ERIC Number: EJ889363
Record Type: Journal
Publication Date: 2008
Reference Count: 8
The Special Olympics: Sporting or Social Event?
Hughes, Carolyn; McDonald, Meghan L.
Research and Practice for Persons with Severe Disabilities (RPSD), v33 n3 p143-145 Fall 2008
Storey (2008), in his eloquent and timely critique of the Special Olympics and his call to close it down, focuses on the failure of the Special Olympics to achieve the goal of social integration and sustained social interaction among people with intellectual disabilities and their peers without a disability label. The authors wholeheartedly agree with Storey's condemnation of the perhaps unintended consequences of the Special Olympics, including: (1) fostering negative stereotypes of and infantilizing people with disabilities; (2) encouraging inappropriate behavior such as hugging, pitying, and paternalism; and (3) fostering attitudes of "us" versus "them" and service provider versus service recipient--all of which serve to hinder rather than promote social integration. Storey also argues that by diverting large amounts of charitable and federal funding, the Special Olympics further promotes segregation by limiting funds for integrated recreation and creating a dual recreational system. The authors contend that to make existing sports and recreational options more accommodating and integrated, disability awareness and training must become commonplace and widespread. Just as recreational staff routinely receive training on how to identify and to respond to incidences of child abuse, they should also consistently be provided with information on types of disabilities, behavior management strategies, and adaptive recreational programming. Public awareness should be provided in sports and recreational settings to inform participants that people of varying abilities are using the facilities and must be treated equally and with respect. Procedures should be in place for providing accommodations and assistance as needed for both people with disabilities and others who are using the recreational facilities with them. It should become customary for programming directors and instructors not only to accept but also to advocate to the public for integrated athletics and recreational activities. Marketing materials for recreational programs should convey a clear message of affirmative action and acceptance of people of all races, gender, religion, sexual orientation, and skill level. Parents need to know that their children with disabilities will be welcomed in recreational programs and not feel that they have to "hide" their children's disabilities to be accepted into a program. Actively promoting inclusion and accommodation serves the dual purpose of addressing the stigma often associated with a disability by the public as well as minimizing fear and feelings of intimidation that people with disabilities may have toward a recreational activity itself. Promoting inclusion creates a "can do" environment where everyone is invited to question her own perception of what it means to recreate.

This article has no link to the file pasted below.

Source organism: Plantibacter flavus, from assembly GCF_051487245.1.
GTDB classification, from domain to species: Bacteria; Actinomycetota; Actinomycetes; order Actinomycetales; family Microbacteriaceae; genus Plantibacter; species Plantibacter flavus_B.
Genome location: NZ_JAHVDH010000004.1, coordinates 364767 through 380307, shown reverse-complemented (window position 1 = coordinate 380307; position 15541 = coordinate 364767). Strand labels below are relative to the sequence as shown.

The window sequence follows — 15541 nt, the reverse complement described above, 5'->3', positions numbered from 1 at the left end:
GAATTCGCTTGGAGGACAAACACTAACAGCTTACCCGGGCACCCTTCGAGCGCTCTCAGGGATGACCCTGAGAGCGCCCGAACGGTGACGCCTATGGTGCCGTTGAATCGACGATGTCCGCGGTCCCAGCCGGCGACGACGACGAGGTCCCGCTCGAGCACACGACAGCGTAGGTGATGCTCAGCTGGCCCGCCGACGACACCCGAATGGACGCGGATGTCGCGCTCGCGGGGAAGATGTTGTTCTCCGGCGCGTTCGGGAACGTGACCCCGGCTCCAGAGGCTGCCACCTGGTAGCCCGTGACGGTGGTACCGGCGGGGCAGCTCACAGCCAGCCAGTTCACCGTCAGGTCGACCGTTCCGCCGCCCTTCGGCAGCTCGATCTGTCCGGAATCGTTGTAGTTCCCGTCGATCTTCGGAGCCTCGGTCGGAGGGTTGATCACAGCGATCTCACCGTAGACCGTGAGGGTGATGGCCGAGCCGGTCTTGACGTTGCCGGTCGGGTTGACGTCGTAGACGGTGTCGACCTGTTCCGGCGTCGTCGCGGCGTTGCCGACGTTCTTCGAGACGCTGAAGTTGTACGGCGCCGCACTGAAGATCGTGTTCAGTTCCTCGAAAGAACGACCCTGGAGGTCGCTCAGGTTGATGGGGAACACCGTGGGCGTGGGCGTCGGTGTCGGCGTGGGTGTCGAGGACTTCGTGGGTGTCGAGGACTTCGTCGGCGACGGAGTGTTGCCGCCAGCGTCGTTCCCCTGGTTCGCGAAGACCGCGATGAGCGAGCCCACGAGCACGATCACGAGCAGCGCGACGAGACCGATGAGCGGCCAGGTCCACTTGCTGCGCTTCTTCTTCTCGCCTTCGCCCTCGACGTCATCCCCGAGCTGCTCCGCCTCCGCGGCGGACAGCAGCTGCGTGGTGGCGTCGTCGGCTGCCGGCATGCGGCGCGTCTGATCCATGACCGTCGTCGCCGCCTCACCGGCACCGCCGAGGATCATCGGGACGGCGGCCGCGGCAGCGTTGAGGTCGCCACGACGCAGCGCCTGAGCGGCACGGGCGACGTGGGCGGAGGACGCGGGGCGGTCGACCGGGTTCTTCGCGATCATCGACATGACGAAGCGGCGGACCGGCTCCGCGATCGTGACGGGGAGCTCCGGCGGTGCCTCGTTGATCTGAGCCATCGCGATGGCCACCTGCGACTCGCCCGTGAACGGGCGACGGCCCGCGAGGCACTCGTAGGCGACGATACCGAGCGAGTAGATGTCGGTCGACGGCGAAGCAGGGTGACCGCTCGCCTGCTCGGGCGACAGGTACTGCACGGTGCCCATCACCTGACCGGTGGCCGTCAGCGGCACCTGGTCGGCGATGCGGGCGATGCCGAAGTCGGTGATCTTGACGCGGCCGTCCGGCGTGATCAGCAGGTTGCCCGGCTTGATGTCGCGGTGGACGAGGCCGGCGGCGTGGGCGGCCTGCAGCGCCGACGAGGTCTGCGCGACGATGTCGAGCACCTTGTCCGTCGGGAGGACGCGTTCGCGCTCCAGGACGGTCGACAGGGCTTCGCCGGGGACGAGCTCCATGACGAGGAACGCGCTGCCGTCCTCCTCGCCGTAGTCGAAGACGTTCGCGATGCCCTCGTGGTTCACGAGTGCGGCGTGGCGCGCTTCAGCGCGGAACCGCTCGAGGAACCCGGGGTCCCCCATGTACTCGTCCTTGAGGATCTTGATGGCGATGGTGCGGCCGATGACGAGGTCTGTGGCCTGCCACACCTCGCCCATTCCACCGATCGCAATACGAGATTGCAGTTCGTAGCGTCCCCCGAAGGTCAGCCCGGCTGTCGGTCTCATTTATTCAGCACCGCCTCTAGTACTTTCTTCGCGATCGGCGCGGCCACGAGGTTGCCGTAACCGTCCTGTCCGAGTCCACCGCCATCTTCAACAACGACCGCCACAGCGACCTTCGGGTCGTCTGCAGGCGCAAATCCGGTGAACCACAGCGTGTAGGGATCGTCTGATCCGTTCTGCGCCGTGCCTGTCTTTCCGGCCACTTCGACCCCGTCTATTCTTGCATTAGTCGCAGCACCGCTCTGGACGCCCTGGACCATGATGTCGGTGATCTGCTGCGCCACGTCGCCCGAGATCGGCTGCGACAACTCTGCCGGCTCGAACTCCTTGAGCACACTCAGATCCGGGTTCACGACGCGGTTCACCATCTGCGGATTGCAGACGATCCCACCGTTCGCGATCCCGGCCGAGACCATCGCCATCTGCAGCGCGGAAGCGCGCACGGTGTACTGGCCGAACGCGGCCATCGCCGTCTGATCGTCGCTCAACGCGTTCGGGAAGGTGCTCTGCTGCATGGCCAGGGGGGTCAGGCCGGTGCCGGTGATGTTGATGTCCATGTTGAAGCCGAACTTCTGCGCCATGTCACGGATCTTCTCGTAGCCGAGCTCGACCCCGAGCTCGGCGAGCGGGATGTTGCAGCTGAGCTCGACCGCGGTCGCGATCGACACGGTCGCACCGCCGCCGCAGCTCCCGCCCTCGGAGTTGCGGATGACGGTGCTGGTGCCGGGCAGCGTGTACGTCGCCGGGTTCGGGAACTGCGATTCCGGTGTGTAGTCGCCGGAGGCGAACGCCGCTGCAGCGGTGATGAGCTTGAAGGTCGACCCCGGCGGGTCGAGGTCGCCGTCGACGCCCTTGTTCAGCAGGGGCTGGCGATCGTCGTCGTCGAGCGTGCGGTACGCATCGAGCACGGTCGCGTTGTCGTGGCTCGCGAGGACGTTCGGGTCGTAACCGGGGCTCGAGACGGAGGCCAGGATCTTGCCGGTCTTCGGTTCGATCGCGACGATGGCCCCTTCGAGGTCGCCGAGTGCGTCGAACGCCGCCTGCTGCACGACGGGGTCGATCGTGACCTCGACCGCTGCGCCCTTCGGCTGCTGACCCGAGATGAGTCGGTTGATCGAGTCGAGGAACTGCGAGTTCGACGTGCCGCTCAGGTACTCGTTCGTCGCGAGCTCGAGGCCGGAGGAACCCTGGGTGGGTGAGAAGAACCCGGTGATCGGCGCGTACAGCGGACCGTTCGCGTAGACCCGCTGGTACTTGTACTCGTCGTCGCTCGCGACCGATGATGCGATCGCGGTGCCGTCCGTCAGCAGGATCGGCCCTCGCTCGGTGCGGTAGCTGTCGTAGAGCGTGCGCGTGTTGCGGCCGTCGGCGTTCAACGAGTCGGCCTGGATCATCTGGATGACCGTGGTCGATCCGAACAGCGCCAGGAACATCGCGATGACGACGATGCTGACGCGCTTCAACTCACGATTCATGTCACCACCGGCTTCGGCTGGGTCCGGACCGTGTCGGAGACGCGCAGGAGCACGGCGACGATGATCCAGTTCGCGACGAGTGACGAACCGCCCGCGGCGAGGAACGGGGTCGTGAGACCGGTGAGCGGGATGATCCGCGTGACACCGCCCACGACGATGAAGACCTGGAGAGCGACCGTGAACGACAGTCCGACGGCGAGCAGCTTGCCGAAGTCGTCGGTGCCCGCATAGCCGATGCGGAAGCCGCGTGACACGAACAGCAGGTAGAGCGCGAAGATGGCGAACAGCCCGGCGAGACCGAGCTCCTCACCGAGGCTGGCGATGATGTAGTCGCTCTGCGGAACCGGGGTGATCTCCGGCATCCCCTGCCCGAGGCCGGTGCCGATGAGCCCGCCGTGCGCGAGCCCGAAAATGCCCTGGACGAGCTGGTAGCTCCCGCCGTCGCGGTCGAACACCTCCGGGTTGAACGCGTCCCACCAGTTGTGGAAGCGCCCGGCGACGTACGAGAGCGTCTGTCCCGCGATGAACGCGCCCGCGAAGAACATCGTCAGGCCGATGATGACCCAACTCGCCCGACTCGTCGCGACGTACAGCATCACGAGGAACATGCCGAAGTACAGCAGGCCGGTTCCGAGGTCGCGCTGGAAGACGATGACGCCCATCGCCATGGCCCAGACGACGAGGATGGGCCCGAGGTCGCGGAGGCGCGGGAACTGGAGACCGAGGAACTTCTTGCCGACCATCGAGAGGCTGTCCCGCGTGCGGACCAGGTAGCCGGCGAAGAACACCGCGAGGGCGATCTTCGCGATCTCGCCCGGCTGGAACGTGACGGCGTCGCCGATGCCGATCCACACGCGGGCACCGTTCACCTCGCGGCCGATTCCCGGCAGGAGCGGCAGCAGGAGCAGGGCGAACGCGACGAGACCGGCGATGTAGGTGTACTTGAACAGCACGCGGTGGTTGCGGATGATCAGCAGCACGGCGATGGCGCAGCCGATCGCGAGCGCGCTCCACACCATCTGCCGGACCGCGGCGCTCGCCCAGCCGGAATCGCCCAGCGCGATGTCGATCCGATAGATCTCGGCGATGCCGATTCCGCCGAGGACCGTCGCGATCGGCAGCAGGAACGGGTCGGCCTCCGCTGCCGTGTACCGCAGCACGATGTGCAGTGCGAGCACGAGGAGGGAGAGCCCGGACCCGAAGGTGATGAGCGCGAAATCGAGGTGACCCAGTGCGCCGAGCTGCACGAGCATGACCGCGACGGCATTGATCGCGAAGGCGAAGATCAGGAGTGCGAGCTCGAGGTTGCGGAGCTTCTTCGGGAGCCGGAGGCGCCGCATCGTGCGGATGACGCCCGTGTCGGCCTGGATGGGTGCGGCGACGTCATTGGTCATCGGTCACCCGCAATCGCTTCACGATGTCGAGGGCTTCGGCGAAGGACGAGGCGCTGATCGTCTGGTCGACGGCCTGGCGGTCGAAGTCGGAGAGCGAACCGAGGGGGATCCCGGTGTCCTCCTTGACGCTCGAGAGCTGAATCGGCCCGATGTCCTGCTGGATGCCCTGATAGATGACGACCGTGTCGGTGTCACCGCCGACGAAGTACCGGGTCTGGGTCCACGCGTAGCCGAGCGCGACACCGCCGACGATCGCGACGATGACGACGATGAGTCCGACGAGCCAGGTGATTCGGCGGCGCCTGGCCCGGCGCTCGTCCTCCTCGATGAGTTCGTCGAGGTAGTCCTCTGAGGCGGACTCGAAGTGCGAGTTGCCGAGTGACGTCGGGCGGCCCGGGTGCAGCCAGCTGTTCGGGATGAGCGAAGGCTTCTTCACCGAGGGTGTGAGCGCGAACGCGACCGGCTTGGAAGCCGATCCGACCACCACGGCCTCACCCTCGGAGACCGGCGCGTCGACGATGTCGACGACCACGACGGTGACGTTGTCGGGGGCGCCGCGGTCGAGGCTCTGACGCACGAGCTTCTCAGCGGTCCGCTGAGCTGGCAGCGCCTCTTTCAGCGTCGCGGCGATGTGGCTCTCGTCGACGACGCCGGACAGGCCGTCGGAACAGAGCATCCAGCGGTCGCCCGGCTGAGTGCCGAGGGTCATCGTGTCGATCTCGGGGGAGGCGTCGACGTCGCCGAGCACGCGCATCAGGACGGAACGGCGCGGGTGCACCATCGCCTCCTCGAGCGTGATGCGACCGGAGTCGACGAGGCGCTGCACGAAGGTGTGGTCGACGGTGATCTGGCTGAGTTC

Descriptors: Recreational Activities, Stereotypes, Child Abuse, Social Integration, Recreational Programs, Mental Retardation, Recreational Facilities, Interpersonal Relationship, Interaction, Athletics, Disabilities
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Publication Type: Journal Articles; Opinion Papers
Education Level: N/A
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